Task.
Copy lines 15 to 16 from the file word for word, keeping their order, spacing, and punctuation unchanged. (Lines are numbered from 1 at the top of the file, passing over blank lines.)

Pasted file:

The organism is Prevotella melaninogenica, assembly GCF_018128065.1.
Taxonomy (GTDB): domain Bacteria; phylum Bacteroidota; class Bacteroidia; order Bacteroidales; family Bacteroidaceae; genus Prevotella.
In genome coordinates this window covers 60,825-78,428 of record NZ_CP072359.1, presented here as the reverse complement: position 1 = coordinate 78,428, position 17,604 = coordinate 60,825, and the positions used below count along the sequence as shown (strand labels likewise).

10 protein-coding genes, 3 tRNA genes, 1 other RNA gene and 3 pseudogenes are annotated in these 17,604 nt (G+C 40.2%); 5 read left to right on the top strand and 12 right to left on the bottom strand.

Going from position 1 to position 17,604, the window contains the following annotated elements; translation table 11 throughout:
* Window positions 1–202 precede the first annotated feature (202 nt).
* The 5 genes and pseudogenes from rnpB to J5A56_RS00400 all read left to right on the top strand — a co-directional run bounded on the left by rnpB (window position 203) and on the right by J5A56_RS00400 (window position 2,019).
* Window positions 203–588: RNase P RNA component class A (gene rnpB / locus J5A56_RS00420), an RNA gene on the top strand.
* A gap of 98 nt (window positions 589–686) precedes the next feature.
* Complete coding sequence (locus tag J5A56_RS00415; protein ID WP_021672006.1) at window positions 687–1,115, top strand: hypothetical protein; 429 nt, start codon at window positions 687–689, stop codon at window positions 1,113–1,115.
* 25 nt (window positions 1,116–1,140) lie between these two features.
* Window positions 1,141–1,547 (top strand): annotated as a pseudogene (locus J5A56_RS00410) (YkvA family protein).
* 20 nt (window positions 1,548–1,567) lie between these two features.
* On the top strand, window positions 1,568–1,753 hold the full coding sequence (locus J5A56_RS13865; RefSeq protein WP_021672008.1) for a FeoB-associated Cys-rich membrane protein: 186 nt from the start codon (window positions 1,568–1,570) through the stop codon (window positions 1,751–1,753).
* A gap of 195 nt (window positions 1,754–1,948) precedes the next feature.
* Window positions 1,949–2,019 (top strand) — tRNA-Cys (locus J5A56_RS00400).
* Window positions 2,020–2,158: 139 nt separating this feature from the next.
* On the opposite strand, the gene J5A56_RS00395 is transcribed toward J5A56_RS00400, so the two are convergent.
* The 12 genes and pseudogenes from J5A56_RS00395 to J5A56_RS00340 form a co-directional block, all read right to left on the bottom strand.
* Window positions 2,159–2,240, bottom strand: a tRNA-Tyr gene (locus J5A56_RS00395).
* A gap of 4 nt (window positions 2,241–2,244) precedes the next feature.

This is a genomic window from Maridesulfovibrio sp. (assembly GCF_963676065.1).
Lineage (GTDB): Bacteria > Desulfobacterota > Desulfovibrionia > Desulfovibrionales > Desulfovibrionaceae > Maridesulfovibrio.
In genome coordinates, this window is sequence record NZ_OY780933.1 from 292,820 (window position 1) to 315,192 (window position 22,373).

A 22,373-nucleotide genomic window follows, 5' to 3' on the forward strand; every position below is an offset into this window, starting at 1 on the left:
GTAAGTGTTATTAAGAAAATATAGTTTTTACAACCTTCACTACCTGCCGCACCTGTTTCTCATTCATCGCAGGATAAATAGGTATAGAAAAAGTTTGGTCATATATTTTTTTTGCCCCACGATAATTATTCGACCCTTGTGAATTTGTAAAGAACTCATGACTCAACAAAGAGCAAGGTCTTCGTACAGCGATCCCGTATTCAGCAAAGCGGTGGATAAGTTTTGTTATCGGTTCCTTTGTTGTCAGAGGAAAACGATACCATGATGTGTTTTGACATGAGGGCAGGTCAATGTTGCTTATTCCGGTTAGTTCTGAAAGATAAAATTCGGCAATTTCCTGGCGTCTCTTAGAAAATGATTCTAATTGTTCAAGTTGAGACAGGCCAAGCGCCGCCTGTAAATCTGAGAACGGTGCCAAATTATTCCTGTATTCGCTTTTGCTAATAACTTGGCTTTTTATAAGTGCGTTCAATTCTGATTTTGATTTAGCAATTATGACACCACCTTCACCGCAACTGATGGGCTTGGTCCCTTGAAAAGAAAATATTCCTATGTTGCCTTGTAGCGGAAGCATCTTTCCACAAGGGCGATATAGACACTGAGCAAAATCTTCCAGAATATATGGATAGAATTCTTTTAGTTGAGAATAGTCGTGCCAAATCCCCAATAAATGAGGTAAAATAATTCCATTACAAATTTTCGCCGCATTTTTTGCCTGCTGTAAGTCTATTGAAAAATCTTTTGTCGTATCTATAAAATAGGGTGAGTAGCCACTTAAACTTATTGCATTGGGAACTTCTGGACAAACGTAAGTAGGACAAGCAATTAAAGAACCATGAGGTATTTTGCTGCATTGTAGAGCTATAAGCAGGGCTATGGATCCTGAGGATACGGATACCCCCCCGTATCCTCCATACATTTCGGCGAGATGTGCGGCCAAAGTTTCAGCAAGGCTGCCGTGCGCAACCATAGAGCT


* A gap of 195 nt (window positions 1,754–1,948) precedes the next feature.
* Window positions 1,949–2,019 (top strand) — tRNA-Cys (locus J5A56_RS00400).